One of my goals with this blog has been to promote the idea that do-it-yourself can mean much more than just turning your own wrenches. Chances are if you truly love this automotive hobby, then you have the ability to take part in the design and engineering process simply through sheer experience and/or enthusiasm. You don’t have to have an engineering degree or be a professional engineer to be effective. We live in exciting times because the world of rapid prototyping is within grasp of enthusiasts. Why is that such a game changer? The old way of doing business that we’ve inherited from the industrial revolution is that of mass production. Come up with an idea for a product and immediately throw a patent on it. Then, refine it so that it can be used by the most people (compromise) and then invest a substantial amount of money in tooling and molds so that you can make a zillion of them to sell to recoup your initial investment and turn a profit. Rapid prototyping uses digital information (CAD models) to power universally flexible machines like CNC mills, CNC routers tables and 3D printers to produce products in single batches. This technology completely diminishes the infrastructure that used to separate having an idea and turning it into a physical product and that’s a game changer. It also allows high levels of customization since production batches as small as one are now profitable. We are on the cusp of a huge paradigm shift in the way a lot of people conduct business. The information age has finally made its way into manufacturing and we are all going to benefit from it. Check out this TED talk to see how open source design and creative commons have changed the world of architecture:
I think the same concepts can be applied to engineering, specifically automotive tuning/modification/hot rodding. I’m working on putting together software, tools and processes where enthusiasts can gather and design their own aftermarket parts to make their cars better. It should be an exciting time for sure, so stay tuned. For now I recommend you check out this book: Makers: The New Industrial Revolution by Chris Anderson.
Here’s another story of how amazing things can happen when you build things for yourself. This is Robohand of South Africa. They use Makerbot Replicator 2 3D printers to create prosthetic hands for children born without fingers. Engineering, tinkering and making give you the power to change the world for the better.
Hot Rod Magazine gathers up some of the kit cars available from Factory Five for some testing in Las Vegas. The lineup included a Cobra replica with Ford’s new 5.0 liter Coyote engine, a Cobra with a Summit Racing drivetrain kit, a Daytona Coupe and Ridetech’s ’33 Ford replica. Testing starts at the drag strip and then ends up at the Test Drives Unlimited road course to go up against Lamborghini’s two-wheel drive Gallardo. Can the garage project kit cars hold their own against a true exotic?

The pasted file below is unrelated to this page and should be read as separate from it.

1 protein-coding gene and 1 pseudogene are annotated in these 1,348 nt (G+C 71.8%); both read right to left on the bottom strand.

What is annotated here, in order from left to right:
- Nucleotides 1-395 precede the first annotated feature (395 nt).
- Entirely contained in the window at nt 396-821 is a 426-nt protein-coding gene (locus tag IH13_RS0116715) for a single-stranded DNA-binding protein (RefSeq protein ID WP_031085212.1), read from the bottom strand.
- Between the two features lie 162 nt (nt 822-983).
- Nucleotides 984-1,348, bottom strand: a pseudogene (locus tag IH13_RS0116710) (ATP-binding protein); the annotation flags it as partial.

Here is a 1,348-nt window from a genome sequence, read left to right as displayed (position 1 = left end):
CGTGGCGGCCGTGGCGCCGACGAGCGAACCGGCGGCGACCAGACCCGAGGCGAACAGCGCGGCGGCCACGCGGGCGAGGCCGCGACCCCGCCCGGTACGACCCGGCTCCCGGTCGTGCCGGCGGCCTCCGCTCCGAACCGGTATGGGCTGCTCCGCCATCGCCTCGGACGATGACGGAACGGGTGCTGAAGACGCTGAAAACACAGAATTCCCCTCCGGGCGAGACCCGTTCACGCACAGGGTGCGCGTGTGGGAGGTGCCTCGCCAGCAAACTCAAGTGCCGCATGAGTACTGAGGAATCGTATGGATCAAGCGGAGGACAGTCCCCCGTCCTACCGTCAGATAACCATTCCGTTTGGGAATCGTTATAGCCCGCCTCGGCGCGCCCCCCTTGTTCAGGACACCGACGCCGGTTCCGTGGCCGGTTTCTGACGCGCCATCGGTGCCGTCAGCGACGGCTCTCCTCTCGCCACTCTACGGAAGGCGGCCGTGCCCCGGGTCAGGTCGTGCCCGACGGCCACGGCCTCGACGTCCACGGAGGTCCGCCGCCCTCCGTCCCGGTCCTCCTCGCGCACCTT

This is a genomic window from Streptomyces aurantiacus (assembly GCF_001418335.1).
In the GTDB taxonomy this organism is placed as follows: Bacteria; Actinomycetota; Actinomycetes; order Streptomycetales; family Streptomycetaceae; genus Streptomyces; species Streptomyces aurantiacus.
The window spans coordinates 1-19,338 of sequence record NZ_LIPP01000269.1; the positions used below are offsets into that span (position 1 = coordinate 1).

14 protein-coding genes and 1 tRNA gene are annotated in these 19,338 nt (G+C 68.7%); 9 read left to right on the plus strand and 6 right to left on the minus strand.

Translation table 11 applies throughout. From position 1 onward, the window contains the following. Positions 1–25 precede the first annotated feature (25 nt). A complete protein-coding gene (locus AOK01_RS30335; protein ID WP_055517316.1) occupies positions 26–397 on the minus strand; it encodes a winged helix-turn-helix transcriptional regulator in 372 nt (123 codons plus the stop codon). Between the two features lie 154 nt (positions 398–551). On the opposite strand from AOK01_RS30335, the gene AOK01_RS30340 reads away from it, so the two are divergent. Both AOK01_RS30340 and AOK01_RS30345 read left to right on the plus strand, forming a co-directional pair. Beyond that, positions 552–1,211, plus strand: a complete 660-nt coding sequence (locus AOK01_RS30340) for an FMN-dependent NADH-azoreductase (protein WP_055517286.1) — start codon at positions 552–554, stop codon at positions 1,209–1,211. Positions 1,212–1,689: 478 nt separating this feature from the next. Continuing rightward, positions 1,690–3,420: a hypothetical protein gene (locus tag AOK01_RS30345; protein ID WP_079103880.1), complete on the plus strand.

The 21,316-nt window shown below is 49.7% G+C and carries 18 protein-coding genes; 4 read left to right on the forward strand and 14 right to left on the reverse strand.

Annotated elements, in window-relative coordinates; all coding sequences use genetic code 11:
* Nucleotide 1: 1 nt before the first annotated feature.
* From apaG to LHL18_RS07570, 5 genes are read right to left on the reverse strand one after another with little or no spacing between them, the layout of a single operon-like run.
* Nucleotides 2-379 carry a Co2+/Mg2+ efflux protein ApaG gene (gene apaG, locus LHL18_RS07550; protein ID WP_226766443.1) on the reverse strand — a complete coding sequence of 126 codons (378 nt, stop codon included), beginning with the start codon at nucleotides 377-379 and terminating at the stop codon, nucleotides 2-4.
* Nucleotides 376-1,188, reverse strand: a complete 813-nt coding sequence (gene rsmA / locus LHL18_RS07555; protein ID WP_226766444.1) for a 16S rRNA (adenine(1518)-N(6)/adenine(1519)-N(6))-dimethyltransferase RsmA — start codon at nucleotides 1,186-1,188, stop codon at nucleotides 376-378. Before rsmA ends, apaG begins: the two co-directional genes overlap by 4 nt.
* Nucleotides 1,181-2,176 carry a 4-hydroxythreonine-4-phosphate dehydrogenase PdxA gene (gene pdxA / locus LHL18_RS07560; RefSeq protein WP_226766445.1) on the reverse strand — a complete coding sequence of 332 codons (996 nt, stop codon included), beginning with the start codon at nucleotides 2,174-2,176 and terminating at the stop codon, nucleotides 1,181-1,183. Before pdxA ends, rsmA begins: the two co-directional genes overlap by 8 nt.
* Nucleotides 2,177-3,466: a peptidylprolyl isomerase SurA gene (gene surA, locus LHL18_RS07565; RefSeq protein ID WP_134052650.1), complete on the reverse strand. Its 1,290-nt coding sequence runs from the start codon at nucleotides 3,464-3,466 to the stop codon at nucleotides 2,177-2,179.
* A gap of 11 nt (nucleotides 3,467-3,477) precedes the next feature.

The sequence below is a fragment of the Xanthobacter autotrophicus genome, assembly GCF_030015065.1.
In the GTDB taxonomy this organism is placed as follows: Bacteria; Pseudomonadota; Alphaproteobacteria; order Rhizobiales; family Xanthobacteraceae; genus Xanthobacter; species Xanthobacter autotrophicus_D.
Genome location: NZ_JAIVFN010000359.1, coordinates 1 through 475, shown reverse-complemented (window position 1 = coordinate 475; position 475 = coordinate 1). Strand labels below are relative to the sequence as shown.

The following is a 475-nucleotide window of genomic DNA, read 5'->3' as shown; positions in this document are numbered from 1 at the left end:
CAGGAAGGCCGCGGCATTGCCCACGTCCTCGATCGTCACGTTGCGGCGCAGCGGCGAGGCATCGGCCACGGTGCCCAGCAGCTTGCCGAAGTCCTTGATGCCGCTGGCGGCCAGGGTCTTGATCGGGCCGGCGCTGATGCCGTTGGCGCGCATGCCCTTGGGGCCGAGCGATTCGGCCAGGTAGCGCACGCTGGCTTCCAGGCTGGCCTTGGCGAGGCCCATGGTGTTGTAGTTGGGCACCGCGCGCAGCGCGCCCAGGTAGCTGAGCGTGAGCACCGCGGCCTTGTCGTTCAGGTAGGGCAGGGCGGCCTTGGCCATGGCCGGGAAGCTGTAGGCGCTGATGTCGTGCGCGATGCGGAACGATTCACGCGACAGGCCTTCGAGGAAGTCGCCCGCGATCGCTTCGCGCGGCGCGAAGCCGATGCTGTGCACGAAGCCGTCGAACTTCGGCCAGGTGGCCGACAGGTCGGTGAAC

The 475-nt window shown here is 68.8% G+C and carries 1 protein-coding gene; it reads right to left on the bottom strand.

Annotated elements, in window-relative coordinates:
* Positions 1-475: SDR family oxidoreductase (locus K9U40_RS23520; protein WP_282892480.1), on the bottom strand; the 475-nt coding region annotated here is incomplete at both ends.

We’ve been excitedly following the saga of Russel Sutton’s 9 Cylinder Radial Engine on The Kneeslider motorcycle blog run by Paul Crowe. The project started in 2008 with Russel’s desire to build a radial engine for his air boat. He decided to use 9 removable cylinders from Kawasaki air cooled dirt bikes with Holden Commodore pistons with his custom machined crank case, crank and rods. The last time we checked in with Russel, he had posted a video of the engine starting up. He tried to run it a while with a propeller but was cut short when one of the cylinder liners failed. Luckily the damage wasn’t too bad and Russel set about fixing it.
Now Sutton has got the engine back together with different cylinder sleeves and a much more detailed and crazy test rig for the radial engine. This go around he installed an MSD ignition that would give him a rev limiter and I think he’s pumping external hot water through the engine to heat it up. The crank is now connected to a Toyota Hilux driveshaft which turns a brake rotor from a Ford Falcon. Russel clamps down the brake to provide load for the engine which allows a solid break-in of the piston rings. The radial engine makes so much torque that the brake rotor has to be sprayed with a constant stream of water for cooling. Ultimately the rig looks pretty crazy but it works and more importantly Russel had gotten the engine running reliably. Check it out:
Hot Rod Magazine’s Associate Editor, Jesse Kiser, purchased the magazine’s failed 1967 Chevrolet Impala convertible project car. It was about to get sold off after a bold gamble with the paint color backfired. The video documents the process of using a paint kit from Summit Racing to put a decent coat of paint on the car over the span of one day in a home garage. The end up spraying a coat of sealer, a red color coat and a satin clear coat. It turns out decent and more importantly it gives the car a new lease on life and the owner some DIY pride in the work he did on it.